PalatineUvula Tue 02-Apr-19 01:26:32

There are rules for this.

Firstly you need to be able to prove the property was clean BEFORE the tenancy started.

And then you need to show that is not clean afterwards.

The normal way to do this would be to employ a professional inventory clerk before and after the tenancy.

You can then only charge for an expense you have actually incurred, not the cost of a professional clean, since you haven't done one.

PBobs Tue 02-Apr-19 01:59:44

What PP said. I am a landlord. You need to show that it was deep cleaned professionally before they moved in. I also have a clause in my tenancy agreement that they need to provide proof that they paid for a professional deep clean after moving out and before hand over. Receipt is needed for this. I got burned once by tenants leaving holes in walls, filth everywhere, not emptying bins and leaving used condoms about the place. Was disgusting and I was enraged and didn't get anywhere near enough back from the deposit to cover costs. I don't mind wear and tear and always paint etc in between tenancies if needed. So now you move out, you get it cleaned to the same standard it was at when you took it over.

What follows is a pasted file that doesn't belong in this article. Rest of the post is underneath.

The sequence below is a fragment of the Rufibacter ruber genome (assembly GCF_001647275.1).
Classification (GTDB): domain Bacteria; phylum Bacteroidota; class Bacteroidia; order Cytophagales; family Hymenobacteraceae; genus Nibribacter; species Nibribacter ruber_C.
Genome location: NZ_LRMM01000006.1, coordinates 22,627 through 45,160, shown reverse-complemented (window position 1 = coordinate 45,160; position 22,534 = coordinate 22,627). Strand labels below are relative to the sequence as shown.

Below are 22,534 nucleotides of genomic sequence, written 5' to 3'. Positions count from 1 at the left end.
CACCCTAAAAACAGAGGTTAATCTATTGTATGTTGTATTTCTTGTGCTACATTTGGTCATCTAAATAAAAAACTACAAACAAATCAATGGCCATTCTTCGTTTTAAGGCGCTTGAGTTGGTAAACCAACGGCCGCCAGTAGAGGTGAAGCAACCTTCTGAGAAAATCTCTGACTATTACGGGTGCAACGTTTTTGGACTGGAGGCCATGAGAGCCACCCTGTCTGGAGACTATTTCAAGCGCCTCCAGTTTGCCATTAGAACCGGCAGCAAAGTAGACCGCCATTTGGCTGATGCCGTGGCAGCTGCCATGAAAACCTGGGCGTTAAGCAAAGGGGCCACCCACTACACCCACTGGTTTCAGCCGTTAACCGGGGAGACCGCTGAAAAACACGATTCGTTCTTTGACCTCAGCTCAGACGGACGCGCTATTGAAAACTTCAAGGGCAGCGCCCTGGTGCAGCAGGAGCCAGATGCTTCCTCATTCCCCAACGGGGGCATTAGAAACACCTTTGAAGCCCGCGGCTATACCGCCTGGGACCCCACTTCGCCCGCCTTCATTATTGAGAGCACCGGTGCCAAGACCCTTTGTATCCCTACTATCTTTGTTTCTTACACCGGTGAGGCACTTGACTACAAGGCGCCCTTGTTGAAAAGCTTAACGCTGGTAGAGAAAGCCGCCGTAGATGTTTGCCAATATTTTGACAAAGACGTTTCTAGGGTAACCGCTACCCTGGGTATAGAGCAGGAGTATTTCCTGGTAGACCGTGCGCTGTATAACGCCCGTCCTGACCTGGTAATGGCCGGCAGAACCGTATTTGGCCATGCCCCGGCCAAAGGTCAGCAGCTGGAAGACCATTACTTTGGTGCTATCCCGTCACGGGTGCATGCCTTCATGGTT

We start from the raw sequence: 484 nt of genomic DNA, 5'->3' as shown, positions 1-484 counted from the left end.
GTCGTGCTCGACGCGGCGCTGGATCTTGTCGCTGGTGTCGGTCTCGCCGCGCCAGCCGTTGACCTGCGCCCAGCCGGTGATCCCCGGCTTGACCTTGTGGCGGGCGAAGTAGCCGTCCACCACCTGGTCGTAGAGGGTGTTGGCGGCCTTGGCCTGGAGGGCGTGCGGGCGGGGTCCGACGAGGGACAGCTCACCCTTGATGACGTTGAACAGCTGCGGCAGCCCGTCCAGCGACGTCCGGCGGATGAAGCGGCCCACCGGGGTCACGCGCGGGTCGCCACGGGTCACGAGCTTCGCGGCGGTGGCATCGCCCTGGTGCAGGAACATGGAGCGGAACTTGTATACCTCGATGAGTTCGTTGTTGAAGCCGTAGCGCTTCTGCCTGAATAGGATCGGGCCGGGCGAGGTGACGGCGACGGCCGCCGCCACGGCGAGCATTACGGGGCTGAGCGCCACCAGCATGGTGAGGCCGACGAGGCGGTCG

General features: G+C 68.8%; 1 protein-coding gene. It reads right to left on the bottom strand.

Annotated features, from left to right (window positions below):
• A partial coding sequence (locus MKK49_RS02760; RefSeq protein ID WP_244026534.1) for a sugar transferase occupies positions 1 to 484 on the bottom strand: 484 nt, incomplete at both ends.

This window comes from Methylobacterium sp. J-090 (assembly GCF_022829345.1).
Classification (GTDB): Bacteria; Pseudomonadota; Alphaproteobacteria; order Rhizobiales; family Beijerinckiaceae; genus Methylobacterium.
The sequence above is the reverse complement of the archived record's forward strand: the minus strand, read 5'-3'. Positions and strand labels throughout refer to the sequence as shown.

HennyPennyHorror Tue 02-Apr-19 02:05:21

I took before but not after

But I can do that in the next couple of days

No you can't. hmm

How can you take the after pictures since you've already cleaned it? The after pics are meant to be your proof of how they left it...not of how it looked once you've cleaned it.

Either way you cannot charge them for a non-professional clean.

Smelborp Tue 02-Apr-19 02:11:11

But she says she took before photos already, @HennyPennyHorror. Although it sounds like it might be moot based on others’ posts.

Nowthenforever2019 Tue 02-Apr-19 02:23:10

Yes, before she cleaned and after she cleaned, surely?

SnowyAlpsandPeaks Tue 02-Apr-19 03:02:03

She says she’s taken stuff to the tip. Now say’s she’s going to photograph it? How can she is she’s already taken it?

HennyPennyHorror Tue 02-Apr-19 05:29:55

Now what's the point in that? She doesn't need to prove it's been cleaned visually...a receipt is what's needed. But she doesn't have one. Because she didn't pay someone to do it.

You're meant to take pics before to show what good condition it's in and then after to show what a shit tip the tenants have left it in.

Not after it's been cleaned! That's eff all to do with the tenants. THeir part was meant to be cleaning it...they didn't do it to standard so OP should have paid a pro to do it. THEN taken the money from their deposit. She thinks she can do it herself AND have the money.